Here are what you need to know about installing a manual boost controller (MBC) on your alltrac.
1. Stock boost controller
In every turbo system, a wastegate is used to control amount of maximum boost. CT26 turbo on or cars has internal gate system.
That means the gate is located inside the turbine housing. The system consists of wastegate actuator, rod, and flapper (gate).
The actuator is connected to compressor housing. There is a vacuum hose that sends the pressure signal to the actuator.
Once the boost reaches a certain setting (6-7 psi on ST165 and ST185), the actuator pushes the rod and causes
the flapper to open and allows exhaust gas to bypass the turbine blade.
On an alltrac, there is an addition controoler system called Turbo Vacuum Switching Valve (T-VSV).
This system consists of a hose that connects the actuator to a vacuum switching valve. The valve is activated by the ECU.
Once activated, the VSV bleeds air out of the actuator and allows the turbo to achieve higher boost.
On a normal system, your stock boost could reach 10-11 psi in 3rd,4th, and 5th gear on ST165 and ST185.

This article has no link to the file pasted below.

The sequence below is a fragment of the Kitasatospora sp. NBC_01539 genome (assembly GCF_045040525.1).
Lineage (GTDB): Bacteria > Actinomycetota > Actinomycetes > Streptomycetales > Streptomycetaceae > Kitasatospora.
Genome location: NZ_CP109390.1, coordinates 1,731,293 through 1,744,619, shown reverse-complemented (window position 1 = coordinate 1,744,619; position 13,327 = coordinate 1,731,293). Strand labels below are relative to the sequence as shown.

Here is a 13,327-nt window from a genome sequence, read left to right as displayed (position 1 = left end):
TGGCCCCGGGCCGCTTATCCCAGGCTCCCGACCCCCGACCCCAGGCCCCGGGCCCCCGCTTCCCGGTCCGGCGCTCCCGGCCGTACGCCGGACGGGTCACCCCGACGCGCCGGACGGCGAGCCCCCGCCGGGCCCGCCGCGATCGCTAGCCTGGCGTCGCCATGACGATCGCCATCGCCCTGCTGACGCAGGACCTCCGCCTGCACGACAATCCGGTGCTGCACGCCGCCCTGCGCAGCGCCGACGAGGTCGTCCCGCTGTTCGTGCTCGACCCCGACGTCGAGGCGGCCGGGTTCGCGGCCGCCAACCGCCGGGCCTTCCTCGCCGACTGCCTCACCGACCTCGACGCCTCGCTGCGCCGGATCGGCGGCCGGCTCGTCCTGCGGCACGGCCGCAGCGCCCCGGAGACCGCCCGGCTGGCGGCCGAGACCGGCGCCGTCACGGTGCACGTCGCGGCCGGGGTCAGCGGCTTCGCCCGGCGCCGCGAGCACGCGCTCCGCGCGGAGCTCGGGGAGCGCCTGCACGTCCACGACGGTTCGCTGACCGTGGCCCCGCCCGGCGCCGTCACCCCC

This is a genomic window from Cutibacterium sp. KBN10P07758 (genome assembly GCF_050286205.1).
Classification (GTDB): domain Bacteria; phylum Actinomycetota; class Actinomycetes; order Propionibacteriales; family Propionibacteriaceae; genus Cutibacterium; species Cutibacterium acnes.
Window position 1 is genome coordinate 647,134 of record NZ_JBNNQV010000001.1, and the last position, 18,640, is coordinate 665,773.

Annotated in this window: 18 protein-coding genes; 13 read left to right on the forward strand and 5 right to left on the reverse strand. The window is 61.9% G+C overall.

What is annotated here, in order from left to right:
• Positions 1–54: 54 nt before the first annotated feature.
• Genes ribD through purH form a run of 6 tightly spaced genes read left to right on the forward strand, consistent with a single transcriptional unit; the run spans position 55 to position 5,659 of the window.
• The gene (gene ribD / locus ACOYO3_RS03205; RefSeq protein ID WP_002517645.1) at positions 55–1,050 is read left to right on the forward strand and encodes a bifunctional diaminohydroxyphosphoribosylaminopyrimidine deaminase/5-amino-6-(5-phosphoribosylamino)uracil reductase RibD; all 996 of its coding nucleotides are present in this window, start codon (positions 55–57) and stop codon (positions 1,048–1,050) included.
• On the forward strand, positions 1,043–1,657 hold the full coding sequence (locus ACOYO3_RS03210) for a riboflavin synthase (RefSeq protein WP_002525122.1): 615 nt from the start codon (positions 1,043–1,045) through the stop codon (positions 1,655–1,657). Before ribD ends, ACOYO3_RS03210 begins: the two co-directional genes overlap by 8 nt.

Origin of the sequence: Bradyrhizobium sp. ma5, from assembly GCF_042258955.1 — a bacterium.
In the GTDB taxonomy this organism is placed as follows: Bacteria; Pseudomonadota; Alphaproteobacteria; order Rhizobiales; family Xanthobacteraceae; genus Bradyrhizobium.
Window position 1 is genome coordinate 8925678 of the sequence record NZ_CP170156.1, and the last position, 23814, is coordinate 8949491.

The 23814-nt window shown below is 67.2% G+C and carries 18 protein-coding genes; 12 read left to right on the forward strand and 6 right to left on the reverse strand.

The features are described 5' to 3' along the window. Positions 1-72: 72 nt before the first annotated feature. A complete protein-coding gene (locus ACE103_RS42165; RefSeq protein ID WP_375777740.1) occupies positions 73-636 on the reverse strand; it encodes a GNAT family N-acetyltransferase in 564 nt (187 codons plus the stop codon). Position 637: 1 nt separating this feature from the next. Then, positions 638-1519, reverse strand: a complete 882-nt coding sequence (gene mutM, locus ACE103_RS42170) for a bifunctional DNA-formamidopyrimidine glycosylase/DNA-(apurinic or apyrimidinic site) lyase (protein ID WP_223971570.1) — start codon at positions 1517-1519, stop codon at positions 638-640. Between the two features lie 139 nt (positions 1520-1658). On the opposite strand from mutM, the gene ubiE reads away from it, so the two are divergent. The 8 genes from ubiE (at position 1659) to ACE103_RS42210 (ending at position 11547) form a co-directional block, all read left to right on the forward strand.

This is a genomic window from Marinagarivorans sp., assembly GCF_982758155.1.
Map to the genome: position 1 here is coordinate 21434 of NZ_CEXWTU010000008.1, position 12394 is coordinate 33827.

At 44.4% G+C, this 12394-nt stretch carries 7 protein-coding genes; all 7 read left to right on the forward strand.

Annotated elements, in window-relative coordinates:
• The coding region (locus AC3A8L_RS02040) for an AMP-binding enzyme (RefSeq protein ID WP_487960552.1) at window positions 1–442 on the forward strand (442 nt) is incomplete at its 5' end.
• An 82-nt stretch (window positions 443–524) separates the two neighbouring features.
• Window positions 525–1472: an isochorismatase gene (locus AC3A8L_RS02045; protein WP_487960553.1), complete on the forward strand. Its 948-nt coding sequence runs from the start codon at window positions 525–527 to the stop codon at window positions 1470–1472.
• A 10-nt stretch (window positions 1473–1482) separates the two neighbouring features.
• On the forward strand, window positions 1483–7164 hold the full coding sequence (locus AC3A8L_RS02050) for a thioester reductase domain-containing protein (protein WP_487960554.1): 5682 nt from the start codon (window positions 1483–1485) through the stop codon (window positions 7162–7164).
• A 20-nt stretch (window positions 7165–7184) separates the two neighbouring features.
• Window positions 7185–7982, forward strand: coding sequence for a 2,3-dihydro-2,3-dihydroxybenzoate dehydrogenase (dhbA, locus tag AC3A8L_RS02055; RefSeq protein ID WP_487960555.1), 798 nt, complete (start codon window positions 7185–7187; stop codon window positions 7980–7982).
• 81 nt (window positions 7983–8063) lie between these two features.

2. How does it work?
A boost controller allows you to achieve higher boost especially in lower gear.
It mechanically manipulates the pressure signal that is sent to the wastegate actuator.
In order for the MBC to work properly, you will need to disconnected the T-VSV.
The most common method is to disconnect and cap the second vacuum hose on the wastegate actuator.
3. Manual boost controller types
There are couple different types of manual boost controller.
The most common ones are "bleed valve" type and "ball and spring" type.
Both are pretty cheap. You can even make one in your garage.
Many people have good experience with "ball and spring" MBC.
Here is how to make your own ball and spring boost controller by Craig Watson
4. How much boost?
How much boost you can run safely is up to your supporting mods and what turbo you are using.
On "stock" ST165 and ST185, many people are happy with 12-14 psi.
Be aware that you may reach fuel cut at that level.
Adjust boost at your own risk
5. Important stuff!
- Never play with boost setting without an aftermarket boost gauge.
- Make sure your car and your engine are healthy.
- Fuel cut is there for a reason, to protect your engine from overboosting.
- Wideband O2 gauge is always a good idea.
- Always try to keep the charged air cool.
- More boost = more stress on the engine and turbo.
- Adjust boost at your own risk
How to disable the T-VSV
by Robert Pina
Last edited by Gary
on Mon Dec 03, 2007 12:53 pm, edited 1 time in total.